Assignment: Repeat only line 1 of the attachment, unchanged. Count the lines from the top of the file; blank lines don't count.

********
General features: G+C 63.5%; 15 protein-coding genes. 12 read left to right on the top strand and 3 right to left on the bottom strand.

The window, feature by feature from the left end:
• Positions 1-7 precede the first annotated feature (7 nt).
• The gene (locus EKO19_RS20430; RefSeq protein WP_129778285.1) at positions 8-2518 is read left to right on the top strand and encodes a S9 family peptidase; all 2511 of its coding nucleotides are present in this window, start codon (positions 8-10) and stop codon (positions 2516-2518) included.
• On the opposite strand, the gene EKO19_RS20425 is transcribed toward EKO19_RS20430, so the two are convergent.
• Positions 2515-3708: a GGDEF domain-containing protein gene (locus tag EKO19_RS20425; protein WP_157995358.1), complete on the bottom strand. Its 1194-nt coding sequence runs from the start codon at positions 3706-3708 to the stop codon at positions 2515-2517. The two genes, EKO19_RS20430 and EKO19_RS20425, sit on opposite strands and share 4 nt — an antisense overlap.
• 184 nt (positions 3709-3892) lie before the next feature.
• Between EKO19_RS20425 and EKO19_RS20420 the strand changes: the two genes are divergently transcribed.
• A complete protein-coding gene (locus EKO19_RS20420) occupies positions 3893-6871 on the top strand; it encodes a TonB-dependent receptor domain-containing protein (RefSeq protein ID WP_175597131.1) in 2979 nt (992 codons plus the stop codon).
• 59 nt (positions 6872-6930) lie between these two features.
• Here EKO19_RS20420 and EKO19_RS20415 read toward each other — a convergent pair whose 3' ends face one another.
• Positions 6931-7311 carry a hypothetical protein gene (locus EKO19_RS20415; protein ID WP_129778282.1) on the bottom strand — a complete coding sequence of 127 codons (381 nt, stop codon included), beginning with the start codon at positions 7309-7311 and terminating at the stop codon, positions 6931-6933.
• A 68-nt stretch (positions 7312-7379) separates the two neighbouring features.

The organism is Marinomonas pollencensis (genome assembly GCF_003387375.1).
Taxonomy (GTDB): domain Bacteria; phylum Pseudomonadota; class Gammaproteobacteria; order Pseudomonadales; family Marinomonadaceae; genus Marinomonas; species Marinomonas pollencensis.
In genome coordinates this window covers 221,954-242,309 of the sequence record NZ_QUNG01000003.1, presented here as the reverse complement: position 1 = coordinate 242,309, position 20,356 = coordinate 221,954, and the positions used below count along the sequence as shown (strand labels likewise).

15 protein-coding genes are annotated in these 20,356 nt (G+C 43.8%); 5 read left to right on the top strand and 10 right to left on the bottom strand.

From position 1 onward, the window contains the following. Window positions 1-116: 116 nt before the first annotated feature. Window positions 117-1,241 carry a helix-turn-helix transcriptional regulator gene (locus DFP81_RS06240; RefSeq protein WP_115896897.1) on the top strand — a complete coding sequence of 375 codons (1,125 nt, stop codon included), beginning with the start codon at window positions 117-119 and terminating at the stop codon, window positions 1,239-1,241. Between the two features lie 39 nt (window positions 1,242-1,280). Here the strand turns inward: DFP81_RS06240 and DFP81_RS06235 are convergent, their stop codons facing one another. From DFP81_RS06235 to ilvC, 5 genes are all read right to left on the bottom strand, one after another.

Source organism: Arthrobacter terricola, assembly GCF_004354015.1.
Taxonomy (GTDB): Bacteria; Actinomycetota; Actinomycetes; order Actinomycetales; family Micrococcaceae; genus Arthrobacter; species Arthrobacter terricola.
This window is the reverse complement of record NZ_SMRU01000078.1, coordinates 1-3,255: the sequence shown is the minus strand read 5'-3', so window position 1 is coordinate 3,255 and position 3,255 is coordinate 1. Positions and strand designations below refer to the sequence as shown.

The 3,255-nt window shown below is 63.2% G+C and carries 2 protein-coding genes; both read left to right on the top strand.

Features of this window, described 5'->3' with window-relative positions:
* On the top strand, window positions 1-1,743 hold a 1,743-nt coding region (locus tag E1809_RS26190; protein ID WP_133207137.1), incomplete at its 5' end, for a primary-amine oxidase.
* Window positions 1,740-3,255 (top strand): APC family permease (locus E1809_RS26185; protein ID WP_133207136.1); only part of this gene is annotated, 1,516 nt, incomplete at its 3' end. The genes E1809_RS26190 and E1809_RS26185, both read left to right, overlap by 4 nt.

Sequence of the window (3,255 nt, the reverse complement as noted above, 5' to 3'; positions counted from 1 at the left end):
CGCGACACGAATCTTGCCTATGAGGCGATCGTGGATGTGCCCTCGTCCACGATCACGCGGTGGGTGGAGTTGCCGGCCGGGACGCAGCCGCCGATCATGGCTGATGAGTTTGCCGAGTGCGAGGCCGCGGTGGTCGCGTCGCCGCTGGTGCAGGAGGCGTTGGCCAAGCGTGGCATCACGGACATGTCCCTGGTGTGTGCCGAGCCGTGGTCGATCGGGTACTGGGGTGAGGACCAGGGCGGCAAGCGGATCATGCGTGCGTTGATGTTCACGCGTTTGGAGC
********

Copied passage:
General features: G+C 63.5%; 15 protein-coding genes. 12 read left to right on the top strand and 3 right to left on the bottom strand.